The Warsaw Ghetto Uprising during the Second World War. Below

South Surrey teacher gets intense lesson in history

Mark Figueira plans to bring a fresh approach to teaching about the Holocaust to his history students this years.

Reflecting on 20 intense days in Israel last month, Earl Marriott history teacher Mark Figueira says he’s still confounded by the story of Frieda Kleuger.

“It was the most unbelievable story I heard the whole time I was there,” Figueira said of the Holocaust survivor.

“You’re unable to explain why she didn’t die.”

Kleuger was one of eight survivors interviewed by Figueira last month while attending the International School for Holocaust Studies at Yad Vashem in Jerusalem.

She told him how she had come from the Warsaw ghetto and was in a gas chamber – knowing she was minutes from extermination – when a siren sounded. For reasons she, decades later, still can’t explain, the siren triggered Kleuger and the other prisoners’ release.

After time in two other concentration camps – and the systematic killing by the Nazis of an estimated six million Jews during the Second World War – liberation for Kleuger and other survivors came on April 15, 1945.

It’s a story Figueira, who heads EMS’ history department, is sure to tell this school year, as he moves forward on a commitment to help his students gain a deeper and more thoughtful understanding of that part of the world’s history.

“For me, it is important to remember and tell the stories of the victims,” he said.

Figueira, 43, was one of three Vancouver-area teachers – and 14 Canadians in all – selected to attend the Educators’ Seminar, on one of a “handful” of annual scholarships that are funded by local donors. Burnaby elementary teacher Eyal Daniel and Seaquam Secondary’s Stephanie Henderson were also selected.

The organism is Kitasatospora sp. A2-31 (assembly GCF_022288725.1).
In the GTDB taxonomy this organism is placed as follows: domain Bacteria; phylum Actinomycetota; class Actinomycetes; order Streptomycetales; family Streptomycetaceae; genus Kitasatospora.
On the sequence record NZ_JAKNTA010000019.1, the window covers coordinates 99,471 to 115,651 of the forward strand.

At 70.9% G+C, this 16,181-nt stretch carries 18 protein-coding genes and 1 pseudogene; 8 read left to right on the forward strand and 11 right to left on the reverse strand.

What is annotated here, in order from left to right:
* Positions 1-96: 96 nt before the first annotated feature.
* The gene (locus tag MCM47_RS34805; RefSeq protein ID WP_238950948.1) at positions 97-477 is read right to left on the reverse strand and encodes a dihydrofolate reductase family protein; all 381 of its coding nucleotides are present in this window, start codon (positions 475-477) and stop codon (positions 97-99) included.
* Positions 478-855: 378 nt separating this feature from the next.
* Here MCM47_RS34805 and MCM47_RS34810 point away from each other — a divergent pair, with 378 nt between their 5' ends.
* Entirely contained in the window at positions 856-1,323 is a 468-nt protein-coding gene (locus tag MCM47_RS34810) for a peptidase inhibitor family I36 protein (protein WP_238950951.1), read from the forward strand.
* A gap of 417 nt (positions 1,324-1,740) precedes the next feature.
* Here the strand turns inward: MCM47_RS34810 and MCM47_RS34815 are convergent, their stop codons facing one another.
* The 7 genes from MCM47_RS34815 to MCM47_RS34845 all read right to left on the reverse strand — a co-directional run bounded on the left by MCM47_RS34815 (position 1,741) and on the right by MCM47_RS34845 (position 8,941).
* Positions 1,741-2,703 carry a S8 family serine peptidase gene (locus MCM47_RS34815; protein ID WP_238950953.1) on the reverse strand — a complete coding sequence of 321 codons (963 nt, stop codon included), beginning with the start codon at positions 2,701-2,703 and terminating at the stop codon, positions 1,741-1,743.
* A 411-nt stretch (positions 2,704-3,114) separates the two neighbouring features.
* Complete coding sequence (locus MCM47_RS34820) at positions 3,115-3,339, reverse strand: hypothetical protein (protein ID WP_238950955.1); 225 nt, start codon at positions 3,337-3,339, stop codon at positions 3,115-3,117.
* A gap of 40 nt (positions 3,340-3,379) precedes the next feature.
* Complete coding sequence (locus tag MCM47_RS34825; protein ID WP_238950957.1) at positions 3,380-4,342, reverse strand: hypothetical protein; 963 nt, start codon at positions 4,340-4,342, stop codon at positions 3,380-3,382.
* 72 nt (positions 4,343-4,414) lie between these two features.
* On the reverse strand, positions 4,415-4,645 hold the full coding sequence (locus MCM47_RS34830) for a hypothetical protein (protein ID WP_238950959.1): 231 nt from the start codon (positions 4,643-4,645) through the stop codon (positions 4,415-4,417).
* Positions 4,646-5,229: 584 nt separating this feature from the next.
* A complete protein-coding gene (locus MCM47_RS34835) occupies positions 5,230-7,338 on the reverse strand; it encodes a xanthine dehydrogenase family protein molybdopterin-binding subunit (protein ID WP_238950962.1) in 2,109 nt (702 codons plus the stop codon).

According to Adara Goldberg, education director at the Vancouver Holocaust Education Centre, the scholarship program is an initiative of the Toronto-based Canadian Society for Yad Vashem, aimed at supporting local teachers who “demonstrate a deep-rooted commitment” to increasing their own knowledge of the Holocaust and imparting that. Teaching about the Holocaust is not mandated into B.C.’s curricula, “but it does appear within (it),” Goldberg noted.

“Our hope is that they will bring back the knowledge, strategies and approaches (learned in Israel)… and take them into their classrooms.”

More and more, as the “eye-witness generation” shrinks, it will be up to educators to get the story across, she said.

She encouraged any teacher who is looking for guidance or tools to help them broach the topic in their classrooms to visit www.vhec.org

While VHEC recognized Figueira’s commitment to teaching about the Holocaust and its lessons in June, with the 2015 Kron Sigal Award for Excellence in Holocaust Education, Figueira said his approach to the subject wasn’t always so focused.

In short, he learned about the Holocaust because he had to teach it, he said, and would touch on the sensitive subject with his Grade 11 and 12 students for perhaps an hour in total.

Now, he’s wondering how he’ll be able to spend anything less than “a couple weeks” on the topic.

He described the 20 days he spent in Jerusalem as “extremely draining.”

“It’s intellectually draining – trying to understand and make sense of it,” Figueira said.

Mark Figueira with Hannah PickIn addition to conducting survivor interviews, Figueira visited Oskar Schindler’s grave and the Path of the Righteous Gentile – where those known to have saved Jews are recognized – and met Hannah Pick, the childhood best friend of Anne Frank, the youth whose diary of her time in hiding until her death at age 15 remains one of the most powerful memoirs of the Holocaust.

Pick “tells an amazing story of her time with Anne Frank,” Figueira said.

Figueira said he was repeatedly caught off-guard by the positivity imbued by all of the survivors he met.

“They remember what went on, but there is much less hate in them than one might think,” he said. “Their victory is in their children and grandchildren prospering.”

Still processing how to integrate the experience into his classroom, Figueira said the mantra is ‘safely in, safely out.’

“It means be cautious with how you teach such a subject,” he said. “Bring young people into it gradually, safely… and bring them out safely as well.

“Tell the story so it’s not forgotten.”

 

 

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